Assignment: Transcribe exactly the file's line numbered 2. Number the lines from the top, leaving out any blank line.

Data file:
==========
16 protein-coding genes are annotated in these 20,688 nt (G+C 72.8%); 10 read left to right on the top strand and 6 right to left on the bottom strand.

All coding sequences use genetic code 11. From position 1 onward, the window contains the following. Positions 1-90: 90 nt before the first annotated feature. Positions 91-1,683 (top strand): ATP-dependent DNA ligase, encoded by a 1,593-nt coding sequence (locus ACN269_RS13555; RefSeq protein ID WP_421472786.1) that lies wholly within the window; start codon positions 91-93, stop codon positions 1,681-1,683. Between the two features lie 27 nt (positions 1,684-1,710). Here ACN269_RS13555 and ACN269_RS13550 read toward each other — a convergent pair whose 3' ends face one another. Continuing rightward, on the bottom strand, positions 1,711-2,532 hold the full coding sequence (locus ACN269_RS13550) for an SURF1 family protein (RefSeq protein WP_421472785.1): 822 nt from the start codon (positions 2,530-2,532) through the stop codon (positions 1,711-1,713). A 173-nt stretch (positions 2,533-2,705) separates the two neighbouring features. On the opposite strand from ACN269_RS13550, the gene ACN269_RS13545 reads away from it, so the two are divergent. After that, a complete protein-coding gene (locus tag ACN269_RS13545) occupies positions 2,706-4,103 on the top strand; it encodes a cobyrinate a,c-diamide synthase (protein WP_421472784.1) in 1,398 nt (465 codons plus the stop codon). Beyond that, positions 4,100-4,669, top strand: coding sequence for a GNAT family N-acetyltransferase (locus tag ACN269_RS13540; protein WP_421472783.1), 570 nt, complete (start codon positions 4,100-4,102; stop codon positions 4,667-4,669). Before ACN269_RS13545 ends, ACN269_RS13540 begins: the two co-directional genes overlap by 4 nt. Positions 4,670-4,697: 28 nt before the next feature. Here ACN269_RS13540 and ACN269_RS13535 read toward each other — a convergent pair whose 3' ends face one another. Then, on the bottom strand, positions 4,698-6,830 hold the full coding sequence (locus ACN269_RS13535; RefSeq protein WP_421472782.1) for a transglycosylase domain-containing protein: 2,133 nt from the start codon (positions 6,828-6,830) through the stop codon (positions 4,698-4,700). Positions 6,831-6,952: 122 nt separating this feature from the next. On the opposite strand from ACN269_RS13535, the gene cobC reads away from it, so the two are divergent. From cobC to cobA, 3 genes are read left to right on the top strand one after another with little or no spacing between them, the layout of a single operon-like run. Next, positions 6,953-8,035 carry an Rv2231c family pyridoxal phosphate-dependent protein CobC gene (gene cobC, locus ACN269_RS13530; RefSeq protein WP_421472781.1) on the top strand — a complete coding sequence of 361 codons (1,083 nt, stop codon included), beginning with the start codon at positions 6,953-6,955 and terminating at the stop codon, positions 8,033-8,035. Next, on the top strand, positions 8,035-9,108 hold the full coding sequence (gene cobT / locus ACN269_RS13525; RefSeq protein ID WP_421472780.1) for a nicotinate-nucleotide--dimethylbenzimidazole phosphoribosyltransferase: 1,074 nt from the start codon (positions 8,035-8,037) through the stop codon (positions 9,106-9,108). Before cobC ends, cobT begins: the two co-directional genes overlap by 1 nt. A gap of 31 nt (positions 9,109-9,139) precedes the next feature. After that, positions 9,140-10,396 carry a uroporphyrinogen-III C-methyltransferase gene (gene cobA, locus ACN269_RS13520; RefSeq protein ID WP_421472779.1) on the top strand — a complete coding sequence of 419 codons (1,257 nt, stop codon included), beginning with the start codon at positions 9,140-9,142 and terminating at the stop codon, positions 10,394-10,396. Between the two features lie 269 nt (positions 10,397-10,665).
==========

All coding sequences use genetic code 11. From position 1 onward, the window contains the following. Positions 1-90: 90 nt before the first annotated feature. Positions 91-1,683 (top strand): ATP-dependent DNA ligase, encoded by a 1,593-nt coding sequence (locus ACN269_RS13555; RefSeq protein ID WP_421472786.1) that lies wholly within the window; start codon positions 91-93, stop codon positions 1,681-1,683. Between the two features lie 27 nt (positions 1,684-1,710). Here ACN269_RS13555 and ACN269_RS13550 read toward each other — a convergent pair whose 3' ends face one another. Continuing rightward, on the bottom strand, positions 1,711-2,532 hold the full coding sequence (locus ACN269_RS13550) for an SURF1 family protein (RefSeq protein WP_421472785.1): 822 nt from the start codon (positions 2,530-2,532) through the stop codon (positions 1,711-1,713). A 173-nt stretch (positions 2,533-2,705) separates the two neighbouring features. On the opposite strand from ACN269_RS13550, the gene ACN269_RS13545 reads away from it, so the two are divergent. After that, a complete protein-coding gene (locus tag ACN269_RS13545) occupies positions 2,706-4,103 on the top strand; it encodes a cobyrinate a,c-diamide synthase (protein WP_421472784.1) in 1,398 nt (465 codons plus the stop codon). Beyond that, positions 4,100-4,669, top strand: coding sequence for a GNAT family N-acetyltransferase (locus tag ACN269_RS13540; protein WP_421472783.1), 570 nt, complete (start codon positions 4,100-4,102; stop codon positions 4,667-4,669). Before ACN269_RS13545 ends, ACN269_RS13540 begins: the two co-directional genes overlap by 4 nt. Positions 4,670-4,697: 28 nt before the next feature. Here ACN269_RS13540 and ACN269_RS13535 read toward each other — a convergent pair whose 3' ends face one another. Then, on the bottom strand, positions 4,698-6,830 hold the full coding sequence (locus ACN269_RS13535; RefSeq protein WP_421472782.1) for a transglycosylase domain-containing protein: 2,133 nt from the start codon (positions 6,828-6,830) through the stop codon (positions 4,698-4,700). Positions 6,831-6,952: 122 nt separating this feature from the next. On the opposite strand from ACN269_RS13535, the gene cobC reads away from it, so the two are divergent. From cobC to cobA, 3 genes are read left to right on the top strand one after another with little or no spacing between them, the layout of a single operon-like run. Next, positions 6,953-8,035 carry an Rv2231c family pyridoxal phosphate-dependent protein CobC gene (gene cobC, locus ACN269_RS13530; RefSeq protein WP_421472781.1) on the top strand — a complete coding sequence of 361 codons (1,083 nt, stop codon included), beginning with the start codon at positions 6,953-6,955 and terminating at the stop codon, positions 8,033-8,035. Next, on the top strand, positions 8,035-9,108 hold the full coding sequence (gene cobT / locus ACN269_RS13525; RefSeq protein ID WP_421472780.1) for a nicotinate-nucleotide--dimethylbenzimidazole phosphoribosyltransferase: 1,074 nt from the start codon (positions 8,035-8,037) through the stop codon (positions 9,106-9,108). Before cobC ends, cobT begins: the two co-directional genes overlap by 1 nt. A gap of 31 nt (positions 9,109-9,139) precedes the next feature. After that, positions 9,140-10,396 carry a uroporphyrinogen-III C-methyltransferase gene (gene cobA, locus ACN269_RS13520; RefSeq protein ID WP_421472779.1) on the top strand — a complete coding sequence of 419 codons (1,257 nt, stop codon included), beginning with the start codon at positions 9,140-9,142 and terminating at the stop codon, positions 10,394-10,396. Between the two features lie 269 nt (positions 10,397-10,665).